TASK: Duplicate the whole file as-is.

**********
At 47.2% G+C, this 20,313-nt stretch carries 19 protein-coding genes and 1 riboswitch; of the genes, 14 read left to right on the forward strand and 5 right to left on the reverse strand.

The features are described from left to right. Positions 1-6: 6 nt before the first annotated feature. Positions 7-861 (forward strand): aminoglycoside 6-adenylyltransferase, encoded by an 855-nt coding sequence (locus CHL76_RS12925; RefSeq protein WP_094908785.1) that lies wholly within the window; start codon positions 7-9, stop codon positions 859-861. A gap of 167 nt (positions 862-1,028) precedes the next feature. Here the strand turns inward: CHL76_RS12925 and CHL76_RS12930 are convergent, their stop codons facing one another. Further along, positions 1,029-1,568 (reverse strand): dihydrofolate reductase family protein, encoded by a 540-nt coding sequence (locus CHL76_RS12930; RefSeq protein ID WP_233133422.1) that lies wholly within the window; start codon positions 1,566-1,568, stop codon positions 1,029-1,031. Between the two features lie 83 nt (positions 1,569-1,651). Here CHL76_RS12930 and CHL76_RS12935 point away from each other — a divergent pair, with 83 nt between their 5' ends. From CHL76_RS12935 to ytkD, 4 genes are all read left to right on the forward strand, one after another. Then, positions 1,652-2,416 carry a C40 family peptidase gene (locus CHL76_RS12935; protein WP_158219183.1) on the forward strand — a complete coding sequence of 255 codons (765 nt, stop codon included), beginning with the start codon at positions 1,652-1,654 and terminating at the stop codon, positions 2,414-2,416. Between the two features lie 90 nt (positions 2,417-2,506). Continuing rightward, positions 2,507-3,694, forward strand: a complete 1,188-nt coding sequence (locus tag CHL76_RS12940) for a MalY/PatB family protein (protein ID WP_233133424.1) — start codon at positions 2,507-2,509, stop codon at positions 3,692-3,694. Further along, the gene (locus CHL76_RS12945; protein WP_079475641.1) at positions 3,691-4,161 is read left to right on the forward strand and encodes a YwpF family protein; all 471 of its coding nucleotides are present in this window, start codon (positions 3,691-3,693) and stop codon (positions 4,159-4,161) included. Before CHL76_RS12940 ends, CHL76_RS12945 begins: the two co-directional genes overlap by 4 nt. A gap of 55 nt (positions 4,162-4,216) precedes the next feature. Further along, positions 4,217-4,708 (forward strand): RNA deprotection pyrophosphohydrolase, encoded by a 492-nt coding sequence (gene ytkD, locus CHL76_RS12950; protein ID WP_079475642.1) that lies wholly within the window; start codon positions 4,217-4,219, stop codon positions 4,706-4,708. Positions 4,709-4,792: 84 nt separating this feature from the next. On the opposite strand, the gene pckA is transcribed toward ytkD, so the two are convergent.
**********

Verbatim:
At 47.2% G+C, this 20,313-nt stretch carries 19 protein-coding genes and 1 riboswitch; of the genes, 14 read left to right on the forward strand and 5 right to left on the reverse strand.

The features are described from left to right. Positions 1-6: 6 nt before the first annotated feature. Positions 7-861 (forward strand): aminoglycoside 6-adenylyltransferase, encoded by an 855-nt coding sequence (locus CHL76_RS12925; RefSeq protein WP_094908785.1) that lies wholly within the window; start codon positions 7-9, stop codon positions 859-861. A gap of 167 nt (positions 862-1,028) precedes the next feature. Here the strand turns inward: CHL76_RS12925 and CHL76_RS12930 are convergent, their stop codons facing one another. Further along, positions 1,029-1,568 (reverse strand): dihydrofolate reductase family protein, encoded by a 540-nt coding sequence (locus CHL76_RS12930; RefSeq protein ID WP_233133422.1) that lies wholly within the window; start codon positions 1,566-1,568, stop codon positions 1,029-1,031. Between the two features lie 83 nt (positions 1,569-1,651). Here CHL76_RS12930 and CHL76_RS12935 point away from each other — a divergent pair, with 83 nt between their 5' ends. From CHL76_RS12935 to ytkD, 4 genes are all read left to right on the forward strand, one after another. Then, positions 1,652-2,416 carry a C40 family peptidase gene (locus CHL76_RS12935; protein WP_158219183.1) on the forward strand — a complete coding sequence of 255 codons (765 nt, stop codon included), beginning with the start codon at positions 1,652-1,654 and terminating at the stop codon, positions 2,414-2,416. Between the two features lie 90 nt (positions 2,417-2,506). Continuing rightward, positions 2,507-3,694, forward strand: a complete 1,188-nt coding sequence (locus tag CHL76_RS12940) for a MalY/PatB family protein (protein ID WP_233133424.1) — start codon at positions 2,507-2,509, stop codon at positions 3,692-3,694. Further along, the gene (locus CHL76_RS12945; protein WP_079475641.1) at positions 3,691-4,161 is read left to right on the forward strand and encodes a YwpF family protein; all 471 of its coding nucleotides are present in this window, start codon (positions 3,691-3,693) and stop codon (positions 4,159-4,161) included. Before CHL76_RS12940 ends, CHL76_RS12945 begins: the two co-directional genes overlap by 4 nt. A gap of 55 nt (positions 4,162-4,216) precedes the next feature. Further along, positions 4,217-4,708 (forward strand): RNA deprotection pyrophosphohydrolase, encoded by a 492-nt coding sequence (gene ytkD, locus CHL76_RS12950; protein ID WP_079475642.1) that lies wholly within the window; start codon positions 4,217-4,219, stop codon positions 4,706-4,708. Positions 4,709-4,792: 84 nt separating this feature from the next. On the opposite strand, the gene pckA is transcribed toward ytkD, so the two are convergent.